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Sometimes we want to work on a project on one platform, but deploy and run it on another. That's where PhpStorm helps a lot with its extensive support for remote interpreters and remote environments. In this tutorial, we'll see how we can configure PhpStorm to work on a virtual machine using Vagrant.


We'll need a virtual machine on which we will deploy and run our code. We'll use Oracle's VirtualBox and Vagrant for this, both of which have to be installed on our system.

1. Download and install Vagrant

Download and install Vagrant from their official website.

Verify that vagrant.bat / are added to the system path. This should be done automatically by the installer.

2. Download and install Oracle VirtualBox

From the VirtualBox website, download and install the latest version of VirtualBox.

Make sure that VBoxManage.exe from Oracle's VirtualBox installation is added to the system path.

3. Make sure the Vagrant plugin is installed and enabled in PhpStorm

From the settings (Ctrl+Alt+S / CMD-,), click the Plugins node and make sure the Vagrant plugin is installed and enabled. PhpStorm bundles this plugin and enables it by default.

1. Creating a virtual box

1.1. Downloading a virtual box

From the settings (Ctrl+Alt+S / CMD-,), expand the Tools | Vagrant node and enter the Vagrant executable and Vagrant instance folder.

If boxes are already defined, they will appear in the list and we can select one. If there is no suitable virtual box, click the green + button to add a new one. PhpStorm will provide the name and URL to the lucid32 box by default; other boxes can be specified as well.

Clicking OK downloads the virtual box and makes it available for use with Vagrant.

1.2. Initialize VagrantFile

Vagrant uses a file named VagrantFile, containing all information about the virtual machine we will work with. It contains details such as the virtual IP address, port mappings and amount of memory to assign. Next to that, it can specify which folders are shared and which third-party software should be installed on the machine.


The PuPHPet website has a great tool for configuring a Vagrant machine and generating a VagrantFile that contains popular software and tools to get started with.

The VagrantFile can be created using the Tools | Vagrant | Init in Project Root menu.

This will trigger creation of a default VagrantFile in the root of our project.

1.3. Run the virtual box

The Vagrant machine can be started from the Tools | Vagrant | Up menu. This will configure the virtual machine in VirtualBox and boot it. The Run tool window shows us the progress of starting the machine.

Once completed, the Vagrant machine will be ready for use. We can now continue Working with Advanced Vagrant features in PhpStorm.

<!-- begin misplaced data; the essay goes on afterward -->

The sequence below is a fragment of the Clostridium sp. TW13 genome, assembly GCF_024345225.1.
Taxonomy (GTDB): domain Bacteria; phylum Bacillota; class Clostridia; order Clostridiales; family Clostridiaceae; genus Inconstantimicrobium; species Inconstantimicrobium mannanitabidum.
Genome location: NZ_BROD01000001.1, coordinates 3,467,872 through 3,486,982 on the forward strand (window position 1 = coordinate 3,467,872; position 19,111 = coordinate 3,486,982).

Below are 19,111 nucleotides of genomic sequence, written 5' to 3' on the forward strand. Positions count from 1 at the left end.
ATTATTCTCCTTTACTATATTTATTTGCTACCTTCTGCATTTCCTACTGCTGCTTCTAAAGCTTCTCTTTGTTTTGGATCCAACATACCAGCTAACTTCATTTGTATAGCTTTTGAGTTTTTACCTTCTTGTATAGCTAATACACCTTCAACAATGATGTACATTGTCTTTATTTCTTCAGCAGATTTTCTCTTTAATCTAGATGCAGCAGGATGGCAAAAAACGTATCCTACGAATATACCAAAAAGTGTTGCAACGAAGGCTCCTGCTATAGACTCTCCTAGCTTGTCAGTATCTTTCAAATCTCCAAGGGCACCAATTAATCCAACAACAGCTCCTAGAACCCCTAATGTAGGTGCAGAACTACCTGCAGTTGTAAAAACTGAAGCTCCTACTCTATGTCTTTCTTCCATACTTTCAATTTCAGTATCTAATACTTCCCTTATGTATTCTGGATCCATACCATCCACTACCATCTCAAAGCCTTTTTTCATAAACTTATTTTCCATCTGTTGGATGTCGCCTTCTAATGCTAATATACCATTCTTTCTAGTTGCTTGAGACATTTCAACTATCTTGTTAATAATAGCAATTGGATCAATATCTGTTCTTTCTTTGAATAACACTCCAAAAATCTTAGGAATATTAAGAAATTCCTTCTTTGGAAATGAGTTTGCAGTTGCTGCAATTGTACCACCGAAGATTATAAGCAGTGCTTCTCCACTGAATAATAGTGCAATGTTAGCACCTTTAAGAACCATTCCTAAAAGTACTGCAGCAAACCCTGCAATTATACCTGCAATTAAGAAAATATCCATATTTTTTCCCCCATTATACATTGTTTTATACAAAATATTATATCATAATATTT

When the VagrantFile is modified, use the Tools | Vagrant | Reload menu to make sure the virtual machine is updated with the latest changes.

2. Configuring the remote PHP interpreter in the virtual box

2.1. Registering a new PHP interpreter

We can specify the PHP interpreter we want to use from the settings, under Languages & Frameworks | PHP. Clicking ... next to the selected interpreter opens a list of registered PHP interpreters and lets us add the remote PHP interpreter from our virtual machine.

Click the green + and add a new Remote.... We can select the Vagrant option to automatically populate connection details. In most cases, PhpStorm can also figure out the path to the PHP interpreter on the Vagrant machine. If not, we can adjust it manually.


The lucid32 box does not come with PHP installed by default. To install it, connect to the SSH terminal and run sudo apt-get install php5-cli --fix-missing.

2.2. Select the remote PHP interpreter for the current project

Once we register the remote PHP interpreter, we can set up our project to use it during development. Simply select it in the dropdown list in Languages & Frameworks | PHP.

From now on, all our Run/Debug configurations will make use of the configured PHP interpreter.


Learn more about remote interpreters in our Working with Remote PHP Interpreters in PhpStorm tutorial. It contains some tips and tricks on how to run scripts, unit tests and Composer.

3. Connecting to the SSH terminal

PhpStorm lets us log in to our virtual box via SSH and work in its console, without leaving the IDE. Using the Tools | Start SSH session... menu, we can select our Vagrant machine from the window that opens. If more than one host is already defined, we can select the one we want to connect to (in our case, this is our remote interpreter):


To always connect to the current Vagrant machine, open the Tools | SSH Terminal node from the settings and select Current Vagrant as the default.

Once connected, we can work with the SSH terminal on the remote machine. The /vagrant path in the virtual machine is mapped to our project directory. For example if we do ls -la /vagrant, we will see the contents of our PhpStorm project folder.


The Using the PhpStorm built-in SSH terminal and remote SSH external tools tutorial explains additional tips and tricks for working with the built-in SSH terminal.

For help on installing and configuring Xdebug on your newly running Vagrant VM, see Configuring a Vagrant VM for Debugging.

For additional help on VM-based development in PhpStorm, check out the tutorials Vagrant Support in PhpStorm and Working with Remote PHP Interpreters in PhpStorm.


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